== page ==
It happened on a Metra train

A few weeks ago, I had an appointment in the city and decided to take my preschool-aged daughter along for a girls' day out.

We had a wonderful day planned, and we dressed for the occasion, in dresses and fancy shoes. We decided to take the train to make the day even more special. I had packed snacks and books and stickers, as I know all too well that a special day can go south if your young date becomes hungry or bored. The train was a bit full, so we couldn't sit on top as we'd hoped, but were happy as we settled in for our adventure.

As I said, the train was crowded, the commuters dourly looking straight ahead or at their cell phones or newspapers. There were women and men of all ages and ethnicities in our car, but the overall feeling was one of sameness and monotony. But amidst so many suburban workers heading to the city, one woman was clearly different.

The woman was seated with her young daughter and several over-stuffed suitcases. She spoke loudly on her cell phone, bemoaning the family member who had failed to pick her up to drive her to the city.

Her language was colorful; she was angry. Her daughter squirmed and cried out of boredom or lack of attention.

The commuters around her became more dour, more insulated in their personal space, and purposely ignored the loud woman, or rarely cast dirty looks her way. The train conductor approached the woman and threatened her, which made her more volatile.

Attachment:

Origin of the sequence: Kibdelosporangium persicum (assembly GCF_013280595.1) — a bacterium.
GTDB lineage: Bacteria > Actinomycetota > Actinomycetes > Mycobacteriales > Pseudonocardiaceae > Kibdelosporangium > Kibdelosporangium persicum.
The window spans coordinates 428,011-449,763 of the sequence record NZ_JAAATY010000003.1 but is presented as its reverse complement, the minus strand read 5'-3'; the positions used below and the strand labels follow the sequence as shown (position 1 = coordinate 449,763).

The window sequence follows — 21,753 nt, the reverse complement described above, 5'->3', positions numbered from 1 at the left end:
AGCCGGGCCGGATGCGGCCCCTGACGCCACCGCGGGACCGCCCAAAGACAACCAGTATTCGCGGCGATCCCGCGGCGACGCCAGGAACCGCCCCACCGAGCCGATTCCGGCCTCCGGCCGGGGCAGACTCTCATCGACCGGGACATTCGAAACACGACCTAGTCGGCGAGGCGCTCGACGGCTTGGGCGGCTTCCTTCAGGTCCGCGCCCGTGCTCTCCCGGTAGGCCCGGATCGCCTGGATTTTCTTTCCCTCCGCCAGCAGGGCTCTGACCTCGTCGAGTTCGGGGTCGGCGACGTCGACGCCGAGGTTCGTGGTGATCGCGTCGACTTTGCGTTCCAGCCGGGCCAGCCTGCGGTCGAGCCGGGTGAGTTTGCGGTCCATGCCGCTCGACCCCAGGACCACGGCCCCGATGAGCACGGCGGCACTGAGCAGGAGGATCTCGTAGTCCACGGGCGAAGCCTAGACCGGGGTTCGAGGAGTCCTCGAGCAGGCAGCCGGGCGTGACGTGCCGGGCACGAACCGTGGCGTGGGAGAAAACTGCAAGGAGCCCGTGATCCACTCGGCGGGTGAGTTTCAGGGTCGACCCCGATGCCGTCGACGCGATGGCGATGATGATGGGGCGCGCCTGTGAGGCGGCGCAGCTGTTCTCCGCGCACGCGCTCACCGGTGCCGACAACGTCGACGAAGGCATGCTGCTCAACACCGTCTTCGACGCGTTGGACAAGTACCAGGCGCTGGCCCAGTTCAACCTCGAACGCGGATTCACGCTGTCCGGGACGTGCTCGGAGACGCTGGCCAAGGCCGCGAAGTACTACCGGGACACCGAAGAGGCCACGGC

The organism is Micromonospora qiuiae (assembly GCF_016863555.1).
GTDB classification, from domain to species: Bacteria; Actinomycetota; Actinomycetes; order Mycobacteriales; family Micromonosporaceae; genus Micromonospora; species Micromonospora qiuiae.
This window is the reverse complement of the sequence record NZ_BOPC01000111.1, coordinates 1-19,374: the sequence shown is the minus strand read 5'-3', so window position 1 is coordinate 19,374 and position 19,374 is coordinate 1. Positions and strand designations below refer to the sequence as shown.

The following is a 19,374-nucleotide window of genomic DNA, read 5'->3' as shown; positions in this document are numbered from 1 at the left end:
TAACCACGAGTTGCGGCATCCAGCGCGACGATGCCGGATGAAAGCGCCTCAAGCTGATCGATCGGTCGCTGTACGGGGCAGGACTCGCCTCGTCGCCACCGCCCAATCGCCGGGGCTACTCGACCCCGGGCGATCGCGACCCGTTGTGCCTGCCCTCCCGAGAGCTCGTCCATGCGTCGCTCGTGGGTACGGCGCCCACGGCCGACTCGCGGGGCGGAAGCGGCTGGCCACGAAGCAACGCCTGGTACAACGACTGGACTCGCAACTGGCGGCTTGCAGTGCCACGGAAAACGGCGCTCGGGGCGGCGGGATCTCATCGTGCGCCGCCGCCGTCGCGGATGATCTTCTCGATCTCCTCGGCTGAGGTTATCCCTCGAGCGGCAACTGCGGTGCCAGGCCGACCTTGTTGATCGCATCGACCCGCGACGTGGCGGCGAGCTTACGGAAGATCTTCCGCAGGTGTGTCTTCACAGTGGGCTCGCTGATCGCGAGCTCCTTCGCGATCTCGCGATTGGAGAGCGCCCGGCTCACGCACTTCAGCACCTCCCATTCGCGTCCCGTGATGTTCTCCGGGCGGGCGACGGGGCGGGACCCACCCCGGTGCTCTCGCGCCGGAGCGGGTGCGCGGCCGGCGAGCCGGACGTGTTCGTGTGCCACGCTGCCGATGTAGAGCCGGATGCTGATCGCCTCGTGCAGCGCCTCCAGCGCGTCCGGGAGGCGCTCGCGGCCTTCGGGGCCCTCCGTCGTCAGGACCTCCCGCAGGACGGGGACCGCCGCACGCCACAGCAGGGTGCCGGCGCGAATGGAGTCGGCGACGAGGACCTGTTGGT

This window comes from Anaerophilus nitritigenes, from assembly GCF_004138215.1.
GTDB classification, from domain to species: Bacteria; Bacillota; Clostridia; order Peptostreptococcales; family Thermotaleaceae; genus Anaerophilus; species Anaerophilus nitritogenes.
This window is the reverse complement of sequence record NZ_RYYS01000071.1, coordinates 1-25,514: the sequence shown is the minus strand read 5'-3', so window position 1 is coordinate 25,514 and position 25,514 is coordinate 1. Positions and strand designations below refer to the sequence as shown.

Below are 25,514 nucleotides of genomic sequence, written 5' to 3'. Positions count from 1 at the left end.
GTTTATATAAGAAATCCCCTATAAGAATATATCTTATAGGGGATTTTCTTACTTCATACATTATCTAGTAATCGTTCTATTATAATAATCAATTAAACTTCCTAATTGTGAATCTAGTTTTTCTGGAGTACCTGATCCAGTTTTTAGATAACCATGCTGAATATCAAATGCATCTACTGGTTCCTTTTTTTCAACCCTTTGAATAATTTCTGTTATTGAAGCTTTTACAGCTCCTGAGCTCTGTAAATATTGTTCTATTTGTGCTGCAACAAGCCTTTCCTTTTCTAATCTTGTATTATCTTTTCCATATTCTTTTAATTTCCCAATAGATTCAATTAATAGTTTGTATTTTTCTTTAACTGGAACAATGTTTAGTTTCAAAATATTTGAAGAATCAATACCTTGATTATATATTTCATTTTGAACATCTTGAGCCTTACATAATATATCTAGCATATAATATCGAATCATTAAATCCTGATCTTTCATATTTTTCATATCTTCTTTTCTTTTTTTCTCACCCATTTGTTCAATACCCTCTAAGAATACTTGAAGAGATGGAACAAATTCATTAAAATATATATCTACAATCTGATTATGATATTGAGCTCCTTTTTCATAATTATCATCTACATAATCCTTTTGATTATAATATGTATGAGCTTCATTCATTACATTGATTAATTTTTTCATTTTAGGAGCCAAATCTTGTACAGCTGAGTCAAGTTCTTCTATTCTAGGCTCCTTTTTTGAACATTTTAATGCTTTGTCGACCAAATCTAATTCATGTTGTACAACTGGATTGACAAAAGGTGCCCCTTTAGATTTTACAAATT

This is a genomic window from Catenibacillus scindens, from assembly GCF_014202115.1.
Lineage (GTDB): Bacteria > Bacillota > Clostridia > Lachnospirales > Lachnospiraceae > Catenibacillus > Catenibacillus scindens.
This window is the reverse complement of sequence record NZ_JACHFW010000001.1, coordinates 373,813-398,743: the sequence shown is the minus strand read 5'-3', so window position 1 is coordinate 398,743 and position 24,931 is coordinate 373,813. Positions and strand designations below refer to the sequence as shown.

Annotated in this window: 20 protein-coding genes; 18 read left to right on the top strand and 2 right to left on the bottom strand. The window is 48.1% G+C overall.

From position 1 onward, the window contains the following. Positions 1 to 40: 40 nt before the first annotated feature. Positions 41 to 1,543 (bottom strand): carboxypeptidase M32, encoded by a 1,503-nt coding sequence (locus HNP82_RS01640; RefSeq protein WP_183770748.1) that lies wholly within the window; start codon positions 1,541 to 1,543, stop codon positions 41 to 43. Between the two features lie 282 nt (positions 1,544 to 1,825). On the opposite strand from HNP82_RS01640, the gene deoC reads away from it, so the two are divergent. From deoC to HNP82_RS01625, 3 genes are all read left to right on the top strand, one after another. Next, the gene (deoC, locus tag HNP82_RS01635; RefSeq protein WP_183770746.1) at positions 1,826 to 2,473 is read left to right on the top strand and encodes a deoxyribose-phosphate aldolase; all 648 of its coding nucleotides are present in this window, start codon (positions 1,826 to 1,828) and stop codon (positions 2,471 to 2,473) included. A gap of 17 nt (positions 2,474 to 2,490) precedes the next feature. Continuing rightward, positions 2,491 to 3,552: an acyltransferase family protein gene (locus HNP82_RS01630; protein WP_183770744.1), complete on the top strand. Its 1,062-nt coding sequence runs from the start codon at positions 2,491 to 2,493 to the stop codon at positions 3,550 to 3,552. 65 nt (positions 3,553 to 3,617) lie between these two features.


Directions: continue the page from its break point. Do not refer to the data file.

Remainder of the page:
My daughter was fascinated and a bit afraid of the woman and her daughter. The commotion was unsettling. We sank a bit deeper in our seats. I protectively wrapped my arm around my little girl, and we read our book. When my daughter asked for a snack, I opened a package of cookies. Then, I asked my daughter if she'd like to offer a cookie to the daughter of the disruptive woman.

Without a second thought, my daughter reached for the cookie and approached the woman and her daughter. She extended her arm, cookie in hand, and asked the little girl if she'd like it.

The contrast could not have been more dramatic. My little girl in her fancy dress for a special day with her mama, the other girl shabbily clothed and largely ignored despite her cries. The other mother looked at me and quietly asked her child if she'd like a cookie, and the girl accepted.

The train car became ... peaceful.

The mom stopped talking and visibly relaxed. The little girl ate her cookie quietly. The commuters were stunned out of their glum isolation. They looked at my sweet daughter, and at me, and smiled. Then they actually looked at the loud woman and her daughter. And smiled. She was no longer the villain. Instead she could be seen for what she was: an unfortunate woman in a difficult situation, struggling with sad circumstances.

I believe life-changing events can be both grand and small. On that short train ride, I learned about the power of kindness. It can be contagious, it can permeate, it can create a movement every bit as powerful as hatred and indifference.

When the train reached Union Station, I offered to help the woman with her bags and she gratefully accepted. Before I could help, though, a businessman offered to escort the woman and her daughter off the train and grabbed the large suitcases. I simply held my own daughter's hand and we walked off the train into our special day.

- Kelly Abate of Hinsdale is a contributing columnist. This column first was published Nov. 6, 2008.